Apple TV: Not Quite Ready For Prime Time?

Apple's fourth-generation Apple TV went on sale last week, and so far the reviews have been mixed.

Larry Loeb, Blogger, Informationweek

November 4, 2015

4 Min Read

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The latest-generation Apple TV has hit store shelves and early reviews have been mostly positive, but also point out some shortcomings.

At $149 with 32GB ($199 for 64GB) the new Apple TV device is double the price of the model that preceded it. The company has said that at the core of its latest Apple TV device is a rethinking of how users interact with a television. It aims to give them an easier path to follow.

Siri -- Apple's voice recognition software -- plays a key role in this shift, by attempting to use voice commands to eliminate the multiple button-presses usually needed to access TV features using a remote control.

However, Yahoo's David Pogue pointed out that you can't use Siri to dictate text entry.

"There's still a lot of text entry on the Apple TV -- every time you enter your account information into an app, for example, or when you're searching the Apple TV app store -- and it's excruciating. You have to slide over to one letter after another on this absurdly designed layout [which puts all 26 letters of the alphabet on a single line]," Pogue wrote.

Another part of the user experience that Apple says it re-thought was the setup process. Setup now simply requires that your iPhone to be brought near the box. Your AppleID and WiFi login are imported into the Apple TV device, and you are off to the races.

Well, sort of. As with a Roku and other streaming devices, you need to sign into individual pay channels (Netflix, Hulu, and the like) and have your cable service wire available for your television set.

Don't forget that Apple TV will have to have an active connection to the Internet during this setup in order for Home Sharing to be configured. HS shares content between your Mac and Apple TV, as long as the Mac and the TV box are on the same local network and the Mac is actively running iTunes.

iTunes content has to be bought a la carte, as do apps in Apple TV's app store.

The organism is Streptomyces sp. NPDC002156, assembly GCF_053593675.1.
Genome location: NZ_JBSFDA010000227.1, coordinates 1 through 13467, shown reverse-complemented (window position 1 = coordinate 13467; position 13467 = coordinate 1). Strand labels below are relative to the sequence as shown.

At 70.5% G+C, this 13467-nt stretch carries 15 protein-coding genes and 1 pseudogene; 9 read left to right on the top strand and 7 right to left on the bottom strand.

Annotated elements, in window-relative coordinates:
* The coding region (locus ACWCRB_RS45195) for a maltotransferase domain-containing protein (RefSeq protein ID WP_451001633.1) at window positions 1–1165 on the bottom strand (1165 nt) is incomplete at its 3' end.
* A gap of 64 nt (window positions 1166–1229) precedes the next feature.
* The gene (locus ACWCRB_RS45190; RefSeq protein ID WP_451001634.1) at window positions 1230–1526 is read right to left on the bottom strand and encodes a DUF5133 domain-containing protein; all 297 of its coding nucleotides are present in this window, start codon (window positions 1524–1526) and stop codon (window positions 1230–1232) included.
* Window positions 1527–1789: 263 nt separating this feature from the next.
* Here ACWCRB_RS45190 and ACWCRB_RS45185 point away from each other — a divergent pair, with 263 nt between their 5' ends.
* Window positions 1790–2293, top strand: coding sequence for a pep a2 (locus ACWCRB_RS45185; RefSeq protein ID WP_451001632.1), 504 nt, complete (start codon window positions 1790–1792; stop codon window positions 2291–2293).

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So, instead of typing in a search term with your remote's buttons, Apple TV lets you tell Siri what you want. It will then search all the available data streams, including pay and non-pay content apps, much faster.

The Apple TV remote has a swipe pad at its top, enabling the user to touch and move a cursor when that is called for. You might do that after asking Siri to find you a funny movie, and the choices then pop up at the bottom of the screen.

"The combination of the remote and interface feels tight and polished and futuristic in a way that makes Roku and Fire TV feel plastic and utilitarian. I will say that the touchpad can be more flashy than useful -- there isn't a single part of the main interface that actually requires it, and you can get around just fine using a universal remote with a D-Pad," notes Nilay Patel in The Verge.

[Read Apple Drops Watch Price When Bundled With iPhone.]

Apple TV runs on the tvOS operating system, based on iOS, which means that developers can create new apps and games specifically for Apple TV and sell them through the new Apple TV App Store.

However, Patel bemoaned the current lack of tvOS app interactivity in her review, "At this moment, there's not a single app on the Apple TV that enhances the experience of watching TV nearly as much as simply opening Twitter on your phone during an awards show. ... But all of that is very much the best version of television's present. Apple has a lot more work to do before the future actually arrives."

Still, Geoffrey Fowler of The Wall Street Journal writes, "The TV of the future needs to be as powerful and easy to use as an iPhone, and this Apple TV is the first box -- and the first Apple TV -- to achieve that."

About the Author(s)

Larry Loeb

Blogger, Informationweek

Larry Loeb has written for many of the last century's major "dead tree" computer magazines, having been, among other things, a consulting editor for BYTE magazine and senior editor for the launch of WebWeek. He has written a book on the Secure Electronic Transaction Internet protocol. His latest book has the commercially obligatory title of Hack Proofing XML. He's been online since uucp "bang" addressing (where the world existed relative to !decvax), serving as editor of the Macintosh Exchange on BIX and the VARBusiness Exchange. His first Mac had 128 KB of memory, which was a big step up from his first 1130, which had 4 KB, as did his first 1401. You can e-mail him at [email protected].

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